Non-residents must have one of the following to obtain a non-resident license to hunt in Canada. A hunting license issued by your state will be sufficient, but check each province as regulations may be different.
- Canadian non-resident’s hunting license issued to you after January 1, 1968; or
- A hunting license issued to you by a competent authority in any jurisdiction as a resident of that jurisdiction after Jan. 1, 1968; or
- A Hunting License Examination Certificate issued to you after January 1, 1968; or
- A Hunting License Verification Certificate showing that you were issued an Ontario license to hunt, or passed the Hunting License Examination; or
- A certificate, issued to you after January 1, 1968, by a competent authority in any jurisdiction, giving you permission to purchase a resident’s hunting license in that jurisdiction.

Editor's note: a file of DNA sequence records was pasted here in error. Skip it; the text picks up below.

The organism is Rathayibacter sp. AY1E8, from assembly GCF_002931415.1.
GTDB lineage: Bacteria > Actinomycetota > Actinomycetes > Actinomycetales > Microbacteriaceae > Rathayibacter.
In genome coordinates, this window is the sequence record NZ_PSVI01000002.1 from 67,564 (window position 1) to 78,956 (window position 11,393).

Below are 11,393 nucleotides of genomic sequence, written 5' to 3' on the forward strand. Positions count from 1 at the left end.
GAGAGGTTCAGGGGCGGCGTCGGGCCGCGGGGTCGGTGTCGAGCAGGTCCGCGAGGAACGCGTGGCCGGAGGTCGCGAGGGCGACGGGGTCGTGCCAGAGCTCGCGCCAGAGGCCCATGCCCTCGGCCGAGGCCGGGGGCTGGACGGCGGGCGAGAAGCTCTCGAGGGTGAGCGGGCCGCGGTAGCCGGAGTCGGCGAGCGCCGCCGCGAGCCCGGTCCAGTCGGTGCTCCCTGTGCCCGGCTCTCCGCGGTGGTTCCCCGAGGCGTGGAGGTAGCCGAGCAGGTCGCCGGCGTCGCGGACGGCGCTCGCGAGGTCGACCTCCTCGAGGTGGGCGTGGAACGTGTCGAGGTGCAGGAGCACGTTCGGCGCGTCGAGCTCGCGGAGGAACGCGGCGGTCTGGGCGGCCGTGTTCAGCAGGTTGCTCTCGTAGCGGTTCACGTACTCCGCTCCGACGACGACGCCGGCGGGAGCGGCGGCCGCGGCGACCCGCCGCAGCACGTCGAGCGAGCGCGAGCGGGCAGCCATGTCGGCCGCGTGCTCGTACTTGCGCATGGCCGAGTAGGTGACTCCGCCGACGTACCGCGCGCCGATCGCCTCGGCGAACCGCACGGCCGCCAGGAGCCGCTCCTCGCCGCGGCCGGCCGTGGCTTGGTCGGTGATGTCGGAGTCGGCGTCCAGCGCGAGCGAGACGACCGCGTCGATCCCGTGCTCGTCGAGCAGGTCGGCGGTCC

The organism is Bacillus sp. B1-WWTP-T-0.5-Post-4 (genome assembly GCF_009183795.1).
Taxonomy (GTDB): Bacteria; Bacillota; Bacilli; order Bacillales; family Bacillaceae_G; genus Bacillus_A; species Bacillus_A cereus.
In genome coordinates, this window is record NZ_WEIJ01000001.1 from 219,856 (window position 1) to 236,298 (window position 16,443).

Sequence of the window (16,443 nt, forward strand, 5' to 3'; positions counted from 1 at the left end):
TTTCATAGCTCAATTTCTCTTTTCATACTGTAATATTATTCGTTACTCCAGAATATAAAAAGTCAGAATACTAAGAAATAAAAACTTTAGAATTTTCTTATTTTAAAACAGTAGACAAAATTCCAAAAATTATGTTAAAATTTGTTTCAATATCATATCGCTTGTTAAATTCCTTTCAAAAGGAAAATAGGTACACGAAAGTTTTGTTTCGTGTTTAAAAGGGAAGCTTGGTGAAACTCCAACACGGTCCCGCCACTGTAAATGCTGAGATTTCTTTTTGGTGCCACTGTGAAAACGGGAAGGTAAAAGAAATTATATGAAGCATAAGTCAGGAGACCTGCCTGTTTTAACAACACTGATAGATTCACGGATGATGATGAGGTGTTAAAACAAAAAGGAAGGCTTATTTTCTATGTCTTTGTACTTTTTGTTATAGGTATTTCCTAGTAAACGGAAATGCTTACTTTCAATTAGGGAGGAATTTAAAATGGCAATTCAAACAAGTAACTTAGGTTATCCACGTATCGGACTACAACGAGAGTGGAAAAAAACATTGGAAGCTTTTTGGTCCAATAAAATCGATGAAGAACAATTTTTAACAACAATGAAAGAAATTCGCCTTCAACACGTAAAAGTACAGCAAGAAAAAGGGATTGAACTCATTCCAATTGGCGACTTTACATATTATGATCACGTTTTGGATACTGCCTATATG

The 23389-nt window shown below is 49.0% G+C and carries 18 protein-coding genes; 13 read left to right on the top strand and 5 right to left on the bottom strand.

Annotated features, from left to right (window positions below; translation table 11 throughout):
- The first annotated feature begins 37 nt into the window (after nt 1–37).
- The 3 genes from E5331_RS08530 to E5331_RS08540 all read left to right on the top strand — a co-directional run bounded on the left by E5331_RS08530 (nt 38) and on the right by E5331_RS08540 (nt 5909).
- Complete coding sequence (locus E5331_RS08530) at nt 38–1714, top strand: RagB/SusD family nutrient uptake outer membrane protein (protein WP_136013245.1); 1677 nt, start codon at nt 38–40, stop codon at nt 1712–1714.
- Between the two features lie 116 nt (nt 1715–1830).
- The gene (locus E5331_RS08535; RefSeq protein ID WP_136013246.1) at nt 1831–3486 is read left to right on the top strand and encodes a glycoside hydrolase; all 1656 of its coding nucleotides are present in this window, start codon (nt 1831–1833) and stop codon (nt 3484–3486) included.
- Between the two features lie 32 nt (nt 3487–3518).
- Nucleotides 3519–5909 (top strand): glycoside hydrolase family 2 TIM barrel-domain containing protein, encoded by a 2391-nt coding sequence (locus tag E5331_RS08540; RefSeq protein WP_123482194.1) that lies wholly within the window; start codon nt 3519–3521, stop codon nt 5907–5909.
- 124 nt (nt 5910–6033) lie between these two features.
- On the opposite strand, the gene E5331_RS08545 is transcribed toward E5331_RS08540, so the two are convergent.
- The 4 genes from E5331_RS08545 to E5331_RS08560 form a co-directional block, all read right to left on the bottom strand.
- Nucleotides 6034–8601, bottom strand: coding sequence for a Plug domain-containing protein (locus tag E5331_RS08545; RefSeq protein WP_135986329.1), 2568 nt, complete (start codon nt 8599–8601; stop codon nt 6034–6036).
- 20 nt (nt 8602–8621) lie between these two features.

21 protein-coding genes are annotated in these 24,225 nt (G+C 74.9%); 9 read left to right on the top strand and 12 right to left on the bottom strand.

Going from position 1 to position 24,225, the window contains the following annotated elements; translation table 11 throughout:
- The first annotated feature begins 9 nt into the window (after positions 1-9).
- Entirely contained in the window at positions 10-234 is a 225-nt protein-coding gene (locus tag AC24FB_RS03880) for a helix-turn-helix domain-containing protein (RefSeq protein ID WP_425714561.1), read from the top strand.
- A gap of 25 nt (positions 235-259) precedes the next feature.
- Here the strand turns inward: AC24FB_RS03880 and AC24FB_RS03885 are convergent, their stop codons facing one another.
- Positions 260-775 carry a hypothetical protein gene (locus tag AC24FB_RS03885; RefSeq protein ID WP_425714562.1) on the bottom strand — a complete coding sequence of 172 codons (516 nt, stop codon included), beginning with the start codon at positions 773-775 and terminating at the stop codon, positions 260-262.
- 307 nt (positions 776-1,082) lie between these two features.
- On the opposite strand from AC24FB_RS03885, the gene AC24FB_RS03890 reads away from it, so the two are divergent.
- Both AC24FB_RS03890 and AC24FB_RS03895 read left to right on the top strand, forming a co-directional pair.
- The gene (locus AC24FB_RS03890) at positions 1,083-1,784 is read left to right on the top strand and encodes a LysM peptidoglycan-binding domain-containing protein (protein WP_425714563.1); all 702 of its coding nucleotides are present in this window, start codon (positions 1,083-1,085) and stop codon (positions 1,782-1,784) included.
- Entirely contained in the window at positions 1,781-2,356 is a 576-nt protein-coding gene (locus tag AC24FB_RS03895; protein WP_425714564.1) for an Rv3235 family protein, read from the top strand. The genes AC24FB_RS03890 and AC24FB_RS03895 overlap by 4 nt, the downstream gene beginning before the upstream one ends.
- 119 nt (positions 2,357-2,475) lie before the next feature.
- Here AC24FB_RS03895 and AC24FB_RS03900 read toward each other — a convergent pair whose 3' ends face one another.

AT THE CANADIAN BORDER
You may wait in line depending on when you arrive at the border. Immigration officers will ask for your passport and you will be asked a series of questions such as:
- What are you doing in Canada?
- Where are you staying?
- Do you have any weapons?
- Do you have tobacco products?
- What are you bringing over the border?
- What are you bringing back with you?
Just answer the questions simple and honest and you should have no problems. Immigration Officers have access to your entire life history, including any criminal record, so don’t be surprised and answer all questions honestly.
Check the weather forecast for the week you’ll be hunting, so you know what type of hunting clothing to bring. Bring the right clothes so that you may dress appropriately and remain comfortable while you are hunting.